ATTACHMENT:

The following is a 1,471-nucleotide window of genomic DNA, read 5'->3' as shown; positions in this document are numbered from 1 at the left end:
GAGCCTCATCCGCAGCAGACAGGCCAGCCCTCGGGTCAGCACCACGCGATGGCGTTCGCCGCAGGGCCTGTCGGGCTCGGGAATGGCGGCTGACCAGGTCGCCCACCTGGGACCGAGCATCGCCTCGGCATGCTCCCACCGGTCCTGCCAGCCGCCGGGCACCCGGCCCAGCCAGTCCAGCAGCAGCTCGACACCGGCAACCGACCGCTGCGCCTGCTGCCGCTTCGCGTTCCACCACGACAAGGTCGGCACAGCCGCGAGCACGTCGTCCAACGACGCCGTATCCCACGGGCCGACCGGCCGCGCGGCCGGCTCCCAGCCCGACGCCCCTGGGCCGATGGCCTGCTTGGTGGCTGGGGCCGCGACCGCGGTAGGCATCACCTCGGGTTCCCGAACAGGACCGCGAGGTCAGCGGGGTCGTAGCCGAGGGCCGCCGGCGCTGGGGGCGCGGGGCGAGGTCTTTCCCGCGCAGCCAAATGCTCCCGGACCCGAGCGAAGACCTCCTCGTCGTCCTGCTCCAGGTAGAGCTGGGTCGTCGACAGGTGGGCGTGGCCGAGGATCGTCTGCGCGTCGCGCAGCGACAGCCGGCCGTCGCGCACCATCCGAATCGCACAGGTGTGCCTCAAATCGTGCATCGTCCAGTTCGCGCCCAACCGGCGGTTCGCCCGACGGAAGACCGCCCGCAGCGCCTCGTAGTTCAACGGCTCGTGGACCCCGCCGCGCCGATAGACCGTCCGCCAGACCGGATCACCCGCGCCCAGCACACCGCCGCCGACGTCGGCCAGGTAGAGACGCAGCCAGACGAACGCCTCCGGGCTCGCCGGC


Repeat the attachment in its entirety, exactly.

The following is a 1,471-nucleotide window of genomic DNA, read 5'->3' as shown; positions in this document are numbered from 1 at the left end:
GAGCCTCATCCGCAGCAGACAGGCCAGCCCTCGGGTCAGCACCACGCGATGGCGTTCGCCGCAGGGCCTGTCGGGCTCGGGAATGGCGGCTGACCAGGTCGCCCACCTGGGACCGAGCATCGCCTCGGCATGCTCCCACCGGTCCTGCCAGCCGCCGGGCACCCGGCCCAGCCAGTCCAGCAGCAGCTCGACACCGGCAACCGACCGCTGCGCCTGCTGCCGCTTCGCGTTCCACCACGACAAGGTCGGCACAGCCGCGAGCACGTCGTCCAACGACGCCGTATCCCACGGGCCGACCGGCCGCGCGGCCGGCTCCCAGCCCGACGCCCCTGGGCCGATGGCCTGCTTGGTGGCTGGGGCCGCGACCGCGGTAGGCATCACCTCGGGTTCCCGAACAGGACCGCGAGGTCAGCGGGGTCGTAGCCGAGGGCCGCCGGCGCTGGGGGCGCGGGGCGAGGTCTTTCCCGCGCAGCCAAATGCTCCCGGACCCGAGCGAAGACCTCCTCGTCGTCCTGCTCCAGGTAGAGCTGGGTCGTCGACAGGTGGGCGTGGCCGAGGATCGTCTGCGCGTCGCGCAGCGACAGCCGGCCGTCGCGCACCATCCGAATCGCACAGGTGTGCCTCAAATCGTGCATCGTCCAGTTCGCGCCCAACCGGCGGTTCGCCCGACGGAAGACCGCCCGCAGCGCCTCGTAGTTCAACGGCTCGTGGACCCCGCCGCGCCGATAGACCGTCCGCCAGACCGGATCACCCGCGCCCAGCACACCGCCGCCGACGTCGGCCAGGTAGAGACGCAGCCAGACGAACGCCTCCGGGCTCGCCGGC